We take a look at what people around the Internet are saying about everyone's favourite song contest in this first installment of a regular series. Be prepared for rumor, innuendo, wild speculation and an interesting premise or two. After all this is blogging meets Eurovision. Last week saw the Eurovision Song Contest put on trial, speculation over in the metal and rock blogs, some predictions, and a homework question inspired by the ballet. It was a tame week all-in-all.
THE EUROVISION SONG CONTEST ON TRIAL
The Art Of Noise, a collaborative music blog, introduced a new feature recently. Every week they put something music related on trial. The first week it was the The Beatles. The second week saw The Eurovision Song Contest's turn 'In the Dock'.
First, the prosecutor drmigs wrote passionately against the contest, and although he claims to have seen it only once – he trots out all the familiar old clichés. His accusations include: only novelty acts win, the voting is political, and “Eurovision is a vehicle for self-promotion when you've failed to get notoriety through less desperate means.”
Then he accuses, “It's a media circus for wannabes. Step forward wannabe musicians, step forward wannabe agents, step forward wannabe presenters.” Ouch. He makes a point that might hit a little too close to home for all of us Internet journalists scrambling for press passes.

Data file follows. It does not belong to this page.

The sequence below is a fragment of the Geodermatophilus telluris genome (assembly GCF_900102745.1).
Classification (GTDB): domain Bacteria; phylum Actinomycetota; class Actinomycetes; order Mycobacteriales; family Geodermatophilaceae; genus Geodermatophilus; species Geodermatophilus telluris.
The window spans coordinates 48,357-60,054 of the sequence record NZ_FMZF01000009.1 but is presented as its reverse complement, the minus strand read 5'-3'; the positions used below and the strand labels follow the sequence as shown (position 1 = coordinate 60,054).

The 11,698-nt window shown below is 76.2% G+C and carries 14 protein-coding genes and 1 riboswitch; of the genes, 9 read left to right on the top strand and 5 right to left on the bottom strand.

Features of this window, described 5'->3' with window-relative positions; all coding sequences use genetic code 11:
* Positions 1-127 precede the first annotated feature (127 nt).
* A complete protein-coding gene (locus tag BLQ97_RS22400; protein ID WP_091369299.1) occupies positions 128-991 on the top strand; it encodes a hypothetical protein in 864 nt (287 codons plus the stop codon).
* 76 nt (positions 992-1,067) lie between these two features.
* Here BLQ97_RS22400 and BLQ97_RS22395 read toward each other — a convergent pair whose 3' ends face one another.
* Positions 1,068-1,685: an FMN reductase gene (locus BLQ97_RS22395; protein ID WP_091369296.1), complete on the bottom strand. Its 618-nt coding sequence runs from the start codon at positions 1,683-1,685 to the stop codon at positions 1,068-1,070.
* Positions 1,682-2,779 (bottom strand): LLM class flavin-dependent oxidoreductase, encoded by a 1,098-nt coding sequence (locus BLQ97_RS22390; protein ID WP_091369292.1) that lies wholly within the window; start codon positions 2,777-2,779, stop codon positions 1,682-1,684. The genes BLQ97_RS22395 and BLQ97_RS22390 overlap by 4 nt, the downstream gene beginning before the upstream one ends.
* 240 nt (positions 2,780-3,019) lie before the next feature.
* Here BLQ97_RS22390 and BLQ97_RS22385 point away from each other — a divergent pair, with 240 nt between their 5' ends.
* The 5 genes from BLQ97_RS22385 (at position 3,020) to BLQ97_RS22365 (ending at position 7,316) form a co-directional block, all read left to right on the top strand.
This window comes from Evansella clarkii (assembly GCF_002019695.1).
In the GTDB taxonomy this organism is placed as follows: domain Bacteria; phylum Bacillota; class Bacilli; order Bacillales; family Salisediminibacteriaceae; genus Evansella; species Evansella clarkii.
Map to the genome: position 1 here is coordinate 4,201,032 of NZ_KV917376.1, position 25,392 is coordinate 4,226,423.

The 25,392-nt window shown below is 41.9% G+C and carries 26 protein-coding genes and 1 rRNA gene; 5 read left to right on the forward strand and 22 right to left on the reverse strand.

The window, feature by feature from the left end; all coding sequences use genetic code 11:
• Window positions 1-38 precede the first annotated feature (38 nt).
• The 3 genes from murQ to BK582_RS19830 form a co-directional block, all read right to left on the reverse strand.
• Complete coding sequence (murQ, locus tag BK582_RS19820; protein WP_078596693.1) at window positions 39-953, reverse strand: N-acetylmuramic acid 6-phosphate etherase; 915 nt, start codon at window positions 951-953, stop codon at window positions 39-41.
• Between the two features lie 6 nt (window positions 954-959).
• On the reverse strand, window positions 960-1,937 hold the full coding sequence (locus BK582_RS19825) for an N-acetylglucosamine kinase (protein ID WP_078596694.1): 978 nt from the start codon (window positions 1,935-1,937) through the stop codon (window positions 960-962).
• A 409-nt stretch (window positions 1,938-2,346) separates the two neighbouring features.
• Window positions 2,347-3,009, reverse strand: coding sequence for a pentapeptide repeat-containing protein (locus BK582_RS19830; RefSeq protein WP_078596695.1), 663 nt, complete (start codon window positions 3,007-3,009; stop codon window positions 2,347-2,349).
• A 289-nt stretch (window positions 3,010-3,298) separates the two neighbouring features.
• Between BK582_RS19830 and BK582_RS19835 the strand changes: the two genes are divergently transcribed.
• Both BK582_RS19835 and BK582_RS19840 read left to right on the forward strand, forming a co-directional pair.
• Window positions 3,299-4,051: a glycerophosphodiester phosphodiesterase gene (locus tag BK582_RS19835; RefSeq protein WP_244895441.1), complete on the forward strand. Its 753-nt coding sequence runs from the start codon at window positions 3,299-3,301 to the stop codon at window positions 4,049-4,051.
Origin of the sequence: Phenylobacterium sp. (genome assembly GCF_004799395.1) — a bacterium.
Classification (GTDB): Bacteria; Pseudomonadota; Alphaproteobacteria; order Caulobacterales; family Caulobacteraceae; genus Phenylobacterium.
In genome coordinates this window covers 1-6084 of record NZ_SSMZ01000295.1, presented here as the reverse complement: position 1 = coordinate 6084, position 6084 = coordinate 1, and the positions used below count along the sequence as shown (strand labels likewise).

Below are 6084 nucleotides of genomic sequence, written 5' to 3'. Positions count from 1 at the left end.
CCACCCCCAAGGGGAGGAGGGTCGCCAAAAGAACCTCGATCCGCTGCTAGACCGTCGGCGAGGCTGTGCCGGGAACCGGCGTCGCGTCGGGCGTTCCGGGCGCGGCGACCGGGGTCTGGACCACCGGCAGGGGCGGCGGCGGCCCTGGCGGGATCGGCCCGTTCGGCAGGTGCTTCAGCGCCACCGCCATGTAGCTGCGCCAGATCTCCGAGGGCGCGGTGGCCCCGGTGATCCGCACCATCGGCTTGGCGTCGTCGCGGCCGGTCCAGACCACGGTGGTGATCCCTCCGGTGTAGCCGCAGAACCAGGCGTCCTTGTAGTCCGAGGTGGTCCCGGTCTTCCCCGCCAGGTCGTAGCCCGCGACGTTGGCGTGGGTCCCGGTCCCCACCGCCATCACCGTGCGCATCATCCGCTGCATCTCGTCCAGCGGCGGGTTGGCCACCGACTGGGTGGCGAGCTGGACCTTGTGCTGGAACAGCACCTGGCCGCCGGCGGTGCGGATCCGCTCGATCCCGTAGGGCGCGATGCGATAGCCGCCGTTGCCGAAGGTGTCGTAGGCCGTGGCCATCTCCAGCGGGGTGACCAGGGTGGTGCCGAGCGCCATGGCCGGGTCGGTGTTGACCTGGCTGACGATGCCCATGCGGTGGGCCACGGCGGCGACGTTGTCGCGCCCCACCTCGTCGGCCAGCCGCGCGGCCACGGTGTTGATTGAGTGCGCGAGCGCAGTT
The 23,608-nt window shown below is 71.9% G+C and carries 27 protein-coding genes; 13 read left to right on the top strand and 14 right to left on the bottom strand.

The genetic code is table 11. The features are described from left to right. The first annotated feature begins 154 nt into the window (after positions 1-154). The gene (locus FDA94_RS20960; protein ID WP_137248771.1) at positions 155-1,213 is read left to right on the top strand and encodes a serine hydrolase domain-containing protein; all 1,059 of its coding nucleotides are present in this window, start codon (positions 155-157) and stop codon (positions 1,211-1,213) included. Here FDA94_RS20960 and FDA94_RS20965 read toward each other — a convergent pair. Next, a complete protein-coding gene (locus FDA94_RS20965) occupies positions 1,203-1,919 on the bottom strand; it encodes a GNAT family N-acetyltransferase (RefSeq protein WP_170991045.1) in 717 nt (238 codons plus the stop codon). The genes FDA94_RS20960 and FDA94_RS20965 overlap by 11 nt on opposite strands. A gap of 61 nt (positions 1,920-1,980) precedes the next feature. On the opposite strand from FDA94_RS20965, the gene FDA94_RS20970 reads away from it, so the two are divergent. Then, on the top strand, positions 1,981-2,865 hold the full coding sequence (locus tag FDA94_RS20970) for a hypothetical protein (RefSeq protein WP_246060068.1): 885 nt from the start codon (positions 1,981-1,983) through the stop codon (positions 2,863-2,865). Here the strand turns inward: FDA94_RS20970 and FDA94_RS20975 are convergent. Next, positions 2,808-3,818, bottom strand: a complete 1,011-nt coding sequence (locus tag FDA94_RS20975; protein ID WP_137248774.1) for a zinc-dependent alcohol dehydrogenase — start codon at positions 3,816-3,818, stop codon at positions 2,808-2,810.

Mike rises for the defense having blogged eloquently about the contest many times in his own Troubled Diva blog. And, on what does Mike hang his defense? Believe it or not, Mike's defense rests on Eurovision's "indie cred”!
“One of the great joys of Eurovision is its lack of slick, corporatised homogeneity,” he asserts. “As far as the major labels are concerned, it's low priority. As few major international stars have been created by the contest, why should they care? And so they stay away, leaving the selection of the songs and artists, and the staging of the show, to the national television companies of the participating nations.”
And, he continues,"There is room here for daft lyrics, wobbly voices, creaking dance routines; and a certain sense of raw amateurishness, which makes for a refreshing contrast with the seamless, focus-grouped, identikit blandness which prevails right across the rest of music television."
Mike even answers that “political” voting is something, "only a fool (and Terry Wogan) could ever get seriously huffy about, which has never created a winner."